How securing a grant from our local council provided us with finance, mentoring and press coverage
Pure Pet Food founder Matthew Cockroft reveals how access to a £1,500 grant enabled him and his co-founder to launch their organic pet food product
Name: Matthew Cockroft
Company: Pure Pet Food
Started in: 2012
Company description: Pure makes natural, human quality pet food. Pure food is produced using a gentle process called dehydration, meaning we avoid the harsh cooking procedures involved in making the wet and dry dog foods currently available.
Describe your start-up barrier:
Starting Pure was a huge challenge. Taking the business from an idea to a market-ready product had large cost implications. Finding access to finance was one of the biggest hurdles we had to overcome.
What were the practical steps you took to overcome it?
We used every resource available to fund the initial expense of research and development that was required to make our idea a reality. A lot of the funding for Pure has come from savings from our previous business, but we were also lucky enough to receive a grant from our local council Calderdale.
We initially became aware that there were funds available for start-ups from reading an article on the Startups website. We then found the relevant contact at our local council and arranged a meeting. After speaking to our local enterprise officer Eric Binns we found out that we would be eligible for a £500 grant.
Once we’d submitted our business plan and explained our strategy we were awarded the initial £500 to help fund our business but were also really pleased to be informed that as we had an innovative product that had market potential we could go for the European growth grant which was a further £1000.
We were delighted to discover that the turnaround was very quick and we received the money around four weeks after applying. It was explained that around 70% of applicants are rejected, so make sure you have a clear concise business plan and that you can demonstrate the USP and market potential of your product.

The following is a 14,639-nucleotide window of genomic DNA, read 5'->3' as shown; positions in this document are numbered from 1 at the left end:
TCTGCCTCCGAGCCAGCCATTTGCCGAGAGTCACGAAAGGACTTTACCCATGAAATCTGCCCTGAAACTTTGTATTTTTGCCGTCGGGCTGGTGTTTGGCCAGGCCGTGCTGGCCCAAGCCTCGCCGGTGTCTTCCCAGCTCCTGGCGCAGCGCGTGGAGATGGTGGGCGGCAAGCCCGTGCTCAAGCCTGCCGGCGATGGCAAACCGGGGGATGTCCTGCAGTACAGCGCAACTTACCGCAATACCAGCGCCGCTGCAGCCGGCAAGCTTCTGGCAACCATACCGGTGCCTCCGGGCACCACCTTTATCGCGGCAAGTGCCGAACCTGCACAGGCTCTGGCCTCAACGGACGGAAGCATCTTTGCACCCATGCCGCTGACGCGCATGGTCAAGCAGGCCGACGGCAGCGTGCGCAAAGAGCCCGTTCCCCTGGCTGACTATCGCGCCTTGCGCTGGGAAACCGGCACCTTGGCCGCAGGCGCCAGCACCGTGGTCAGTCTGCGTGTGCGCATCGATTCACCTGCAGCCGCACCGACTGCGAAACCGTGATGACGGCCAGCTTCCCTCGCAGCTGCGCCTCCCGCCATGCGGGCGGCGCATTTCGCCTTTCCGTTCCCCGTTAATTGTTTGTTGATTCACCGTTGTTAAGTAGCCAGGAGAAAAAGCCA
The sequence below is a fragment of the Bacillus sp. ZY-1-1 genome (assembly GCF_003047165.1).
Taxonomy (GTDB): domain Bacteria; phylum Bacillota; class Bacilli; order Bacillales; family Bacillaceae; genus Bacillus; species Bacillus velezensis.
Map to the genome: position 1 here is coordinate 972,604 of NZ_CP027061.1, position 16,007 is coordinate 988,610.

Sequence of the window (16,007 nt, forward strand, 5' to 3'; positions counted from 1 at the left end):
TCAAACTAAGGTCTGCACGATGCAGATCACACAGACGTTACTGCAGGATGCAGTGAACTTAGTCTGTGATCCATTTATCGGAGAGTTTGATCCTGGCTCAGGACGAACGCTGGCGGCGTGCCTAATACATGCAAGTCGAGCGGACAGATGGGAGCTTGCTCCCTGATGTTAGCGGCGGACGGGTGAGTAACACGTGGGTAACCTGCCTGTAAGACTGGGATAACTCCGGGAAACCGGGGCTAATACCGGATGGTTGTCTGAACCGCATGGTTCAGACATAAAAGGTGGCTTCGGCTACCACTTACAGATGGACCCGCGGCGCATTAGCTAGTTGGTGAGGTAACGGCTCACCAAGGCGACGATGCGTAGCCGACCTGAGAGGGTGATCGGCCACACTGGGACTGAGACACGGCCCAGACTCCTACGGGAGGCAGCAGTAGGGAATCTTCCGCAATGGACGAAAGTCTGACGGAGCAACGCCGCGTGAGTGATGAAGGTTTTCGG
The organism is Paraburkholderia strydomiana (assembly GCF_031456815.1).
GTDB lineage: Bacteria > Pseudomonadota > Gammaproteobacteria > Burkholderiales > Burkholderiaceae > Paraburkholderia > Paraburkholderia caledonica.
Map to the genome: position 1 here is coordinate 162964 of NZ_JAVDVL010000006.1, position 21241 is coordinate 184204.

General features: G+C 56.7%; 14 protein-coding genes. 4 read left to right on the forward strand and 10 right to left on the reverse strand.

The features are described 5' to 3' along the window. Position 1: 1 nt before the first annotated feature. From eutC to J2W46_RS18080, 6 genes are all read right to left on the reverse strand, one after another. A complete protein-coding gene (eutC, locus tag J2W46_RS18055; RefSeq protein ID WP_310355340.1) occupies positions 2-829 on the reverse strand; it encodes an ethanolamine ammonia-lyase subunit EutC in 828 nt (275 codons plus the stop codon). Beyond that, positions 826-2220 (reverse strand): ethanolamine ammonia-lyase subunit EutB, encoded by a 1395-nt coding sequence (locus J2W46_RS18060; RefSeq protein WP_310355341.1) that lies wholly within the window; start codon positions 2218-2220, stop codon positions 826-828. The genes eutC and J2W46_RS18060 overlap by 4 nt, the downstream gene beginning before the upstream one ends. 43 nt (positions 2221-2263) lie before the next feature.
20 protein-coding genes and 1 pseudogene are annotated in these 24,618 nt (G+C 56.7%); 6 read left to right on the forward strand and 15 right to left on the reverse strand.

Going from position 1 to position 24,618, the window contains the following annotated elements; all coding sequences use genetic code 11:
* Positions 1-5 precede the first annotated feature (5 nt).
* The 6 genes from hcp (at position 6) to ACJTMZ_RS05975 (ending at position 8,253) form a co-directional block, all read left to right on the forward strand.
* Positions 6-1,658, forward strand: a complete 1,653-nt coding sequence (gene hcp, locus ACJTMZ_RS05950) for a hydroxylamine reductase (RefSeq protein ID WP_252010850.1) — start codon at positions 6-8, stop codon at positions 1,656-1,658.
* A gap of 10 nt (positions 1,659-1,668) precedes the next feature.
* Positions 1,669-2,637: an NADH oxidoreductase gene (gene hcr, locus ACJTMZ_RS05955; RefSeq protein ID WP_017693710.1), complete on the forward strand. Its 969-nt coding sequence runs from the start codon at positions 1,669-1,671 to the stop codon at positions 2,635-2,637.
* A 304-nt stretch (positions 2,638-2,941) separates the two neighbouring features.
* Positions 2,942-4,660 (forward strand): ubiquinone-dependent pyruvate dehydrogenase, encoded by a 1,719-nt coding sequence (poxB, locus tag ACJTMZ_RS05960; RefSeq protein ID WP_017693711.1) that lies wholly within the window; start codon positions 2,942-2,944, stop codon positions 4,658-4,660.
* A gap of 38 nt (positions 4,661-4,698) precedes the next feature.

What was the outcome?
The council’s support and funding has been incredibly helpful, not just from a financial point of view, but also in providing us with guidance and advice as we brought Pure to market.
Their partnerships with the top business schools at local universities, as well as the European Union development fund, have enabled us to receive mentoring and advice throughout our initial 12 months. As a result, we’ve had a really successful first year, even entering a number of awards which in turn has led to much-welcomed press coverage.
I would definitely recommend anyone starting up a new business to do the same, as there is a lot more help out there than I think people are aware of. Through the additional funding received we were able to finance the final steps of getting the business off the ground, including putting our e-commerce platform in place.
We have since been lucky enough to establish some great partnerships with our suppliers and manufacturers, who believed in the project so much that once we became regulated they gave us credit terms immediately. I think this has given Pure a great base to sustainably grow the business and take it to where we imagined it could be when it was just an initial idea.
What three key questions should other companies ask themselves before considering applying for a grant?
- Is your product or idea truly innovative; does it solve a real problem that the current options out there simply do not?
- Can your product deliver a solution without further cost to the consumer?
- Can your product solve the current issues facing consumers without further inconvenience? If you can truly say yes to those three questions, then I believe the sky is the limit!
What one piece of advice do you think they should take on board?
Do your market research and be sure you are in business for the right reasons. You have to want to do it for more than just financial gain. Find something you’re passionate about and don’t be afraid to give it a go!
Is there anything you would do differently?
I think we all make mistakes; the key is to ensure you never make the same mistake twice!